According to Lincoln Center's new LCT3 project at its slogan, it takes "New Audiences for New Artists." It also takes new critics, hence the establishment of Theater Talk's New Theater Corps in 2005, a way for up-and-coming theater writers and eager new theatergoers to get exposure to the ever-growing theater scene in New York City. Writers for the New Theater Corps are given the opportunity to immerse themselves in the off-off and off-Broadway theater scene, learning and giving back high-quality reviews at the same time. Driven by a passion and love of the arts, the New Theater Corps aims to identify, support, and grow the arts community, one show and one person at a time.

Sunday, September 09, 2007

Purple Hearts

Three sailors await rescue for three weeks in a sunken battleship during the Japanese attack on Pearl Harbor in Burgess Clarke's Purple Hearts. Based on real events, this gripping and emotional production boasts raw and original material, a stellar cast, and an appropriately bleak set to convey the anguish of the men and the women who loved them during this harrowing time.

From left to right: Dan Patrick Brady, Kevin T. Collins and Ryan Serhant

photo credit: Elisha Schaefer


Reviewed by Cindy Pierre

Being transported to the dismal, quiet bottom of the sea is the first thing one experiences during Invisible City Theatre Company's production of Purple Hearts by Burgess Clark. With wonderful sound effects by Peter Wood that mimic the groaning of a ship to Elisha Schaefer's stark, gray set, conjuring the swimming sea life is the next step to being immersed in the aquatic. And from henceforward, one cannot help but be completely engrossed in a situation that terrifies the senses and strikes the core.

Purple Hearts is a look at the three weeks after the attack on Pearl Harbor that sailors Spooner (Dan Patrick Brady), Lewis (Ryan Serhant) and Whitman (Kevin T. Collins) spent buried at the bottom of the sea in the battleship, the U.S.S. West Virginia. No emotions, circumstances or contemplations are spared in this production, and as a result, one is left with a realistic portrayal of hope in the face of hopelessness. Interspersed between the sailors' stories are the struggles of the women who are waiting for them to come home. They are Lewis' mother, Ethel (Cecelia Frontero), Whitman's wife, Joanne (Anneka Fagundes), and what can only be described as Spooner's love interest, Cassie (Rebecca White).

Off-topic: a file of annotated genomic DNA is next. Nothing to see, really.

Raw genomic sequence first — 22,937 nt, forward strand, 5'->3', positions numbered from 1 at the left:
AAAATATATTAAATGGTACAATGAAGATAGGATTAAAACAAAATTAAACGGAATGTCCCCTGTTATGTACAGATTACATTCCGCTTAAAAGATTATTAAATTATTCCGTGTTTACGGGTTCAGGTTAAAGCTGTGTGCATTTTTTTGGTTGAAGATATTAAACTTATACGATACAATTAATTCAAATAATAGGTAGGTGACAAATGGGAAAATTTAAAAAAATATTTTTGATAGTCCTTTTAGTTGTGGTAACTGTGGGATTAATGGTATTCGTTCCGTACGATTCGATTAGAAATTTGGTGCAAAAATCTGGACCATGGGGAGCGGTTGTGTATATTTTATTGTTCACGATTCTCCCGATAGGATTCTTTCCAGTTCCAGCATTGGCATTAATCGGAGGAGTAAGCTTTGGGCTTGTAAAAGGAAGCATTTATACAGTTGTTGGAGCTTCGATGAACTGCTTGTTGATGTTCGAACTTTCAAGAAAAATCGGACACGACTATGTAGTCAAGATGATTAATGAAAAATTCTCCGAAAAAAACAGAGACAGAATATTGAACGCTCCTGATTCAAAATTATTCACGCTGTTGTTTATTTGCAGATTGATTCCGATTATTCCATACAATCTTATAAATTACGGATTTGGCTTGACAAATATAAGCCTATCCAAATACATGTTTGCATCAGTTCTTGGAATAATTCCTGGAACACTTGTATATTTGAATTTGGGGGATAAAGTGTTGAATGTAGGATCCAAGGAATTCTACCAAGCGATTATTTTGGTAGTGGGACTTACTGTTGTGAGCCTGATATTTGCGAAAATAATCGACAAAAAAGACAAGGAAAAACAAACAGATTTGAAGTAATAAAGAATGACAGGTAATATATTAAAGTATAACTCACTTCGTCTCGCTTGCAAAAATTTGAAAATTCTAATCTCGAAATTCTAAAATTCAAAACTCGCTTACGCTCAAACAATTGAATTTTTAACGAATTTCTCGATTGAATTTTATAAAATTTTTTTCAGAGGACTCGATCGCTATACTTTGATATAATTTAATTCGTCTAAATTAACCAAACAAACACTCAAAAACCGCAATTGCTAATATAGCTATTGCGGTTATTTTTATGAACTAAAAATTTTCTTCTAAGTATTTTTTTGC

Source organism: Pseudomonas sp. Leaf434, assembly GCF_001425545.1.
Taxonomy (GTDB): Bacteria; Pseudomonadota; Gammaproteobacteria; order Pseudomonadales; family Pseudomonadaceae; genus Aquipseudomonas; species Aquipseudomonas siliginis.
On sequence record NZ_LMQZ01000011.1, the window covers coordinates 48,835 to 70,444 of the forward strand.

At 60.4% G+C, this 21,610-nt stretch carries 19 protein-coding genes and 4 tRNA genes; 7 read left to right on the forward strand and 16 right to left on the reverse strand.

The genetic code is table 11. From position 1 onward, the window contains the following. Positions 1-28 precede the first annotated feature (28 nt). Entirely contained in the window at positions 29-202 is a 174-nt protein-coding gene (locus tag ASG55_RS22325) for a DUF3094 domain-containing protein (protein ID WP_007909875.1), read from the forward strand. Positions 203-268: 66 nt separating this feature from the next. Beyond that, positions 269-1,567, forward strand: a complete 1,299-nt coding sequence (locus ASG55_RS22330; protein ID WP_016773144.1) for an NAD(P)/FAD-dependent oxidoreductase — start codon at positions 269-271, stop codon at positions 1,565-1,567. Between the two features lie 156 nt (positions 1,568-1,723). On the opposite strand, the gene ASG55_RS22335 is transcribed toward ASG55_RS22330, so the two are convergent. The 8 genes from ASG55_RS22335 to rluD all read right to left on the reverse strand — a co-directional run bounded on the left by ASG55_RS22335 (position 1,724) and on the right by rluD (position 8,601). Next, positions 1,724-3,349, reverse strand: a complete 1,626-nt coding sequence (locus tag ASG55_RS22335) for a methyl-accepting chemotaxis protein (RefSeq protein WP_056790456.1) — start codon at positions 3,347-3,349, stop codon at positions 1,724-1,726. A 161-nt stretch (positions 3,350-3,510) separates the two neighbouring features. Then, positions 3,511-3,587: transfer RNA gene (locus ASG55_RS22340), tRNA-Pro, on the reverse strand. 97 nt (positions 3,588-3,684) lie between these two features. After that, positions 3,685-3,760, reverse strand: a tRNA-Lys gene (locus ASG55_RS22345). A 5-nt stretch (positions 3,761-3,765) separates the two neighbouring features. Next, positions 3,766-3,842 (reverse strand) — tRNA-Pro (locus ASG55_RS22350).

At first, the presence of the three women is offputting, as they saunter on and off the same battleship space as their men. It is difficult to visualize them in a military background, rather than a domestic one. However, as the sailors begin to recall the comforts of the lives that are waiting for them above sea level, one can imagine them at least present in spirit, even though they are meant to be there both literally and figuratively.

Clark creates fascinating characters that the outstanding cast, under David Epstein's strong direction, tackle with grit and aplomb. As Spooner, Dan Patrick Brady is infinitely watchable, jerking from one mannerism to the next, and heckling Lewis and Whitman for their sorrows and ideals. Chided as a pissant by Spooner, Whitman is portrayed by Kevin T. Collins as a ranking officer derailed, with a troubled spirit and the crazy eyes of Steve Buscemi. As virgin Lewis, Ryan Serhant demonstrates strength in his youth, and compassion for others in the wake of their peril. Collectively, the women “back home” all represent varying degrees of grief, denial, anger, doubt, love and acceptance with passion and commitment. The period costumes by Jennifer Raskopf take us even further into their world.

A few imperfections to note are the ways in which some of their circumstances are presented visually. A mock rape scene, exciting in action, lacks the proper escalating events to lead to that point. There is smoking onstage, but the reality of their activities stops there. Although there are many peach cans, their only source of food, they are all brought into view already open without a cutting source. It is never referenced that they bathe or use the bathroom, and for a three week span, if that were not the case, there is no mention of declining hygiene.

Although Purple Hearts is set in 1941, the sentiments presented here from both the military and civilian perspectives resound where the War in Iraq is concerned today. Perhaps the ability to apply those circumstances with ours is what gives this piece its extra bite. However, one can do much worse than to have this worthy, substantial play break the comfortable exterior and seep underneath the skin.


Through September 22nd. Running Time: 1 hr. 55 min. (includes 1 intermission)Wednesday 8:00pm Thursday 8:00pm Friday 8:00pm Saturday 8:00pm Location: Gene Frankel Theatre: 24 Bond Street, NY, NY 10012. Ticket Price Info: $18.00
Order Tickets By Phone:212-352-3101

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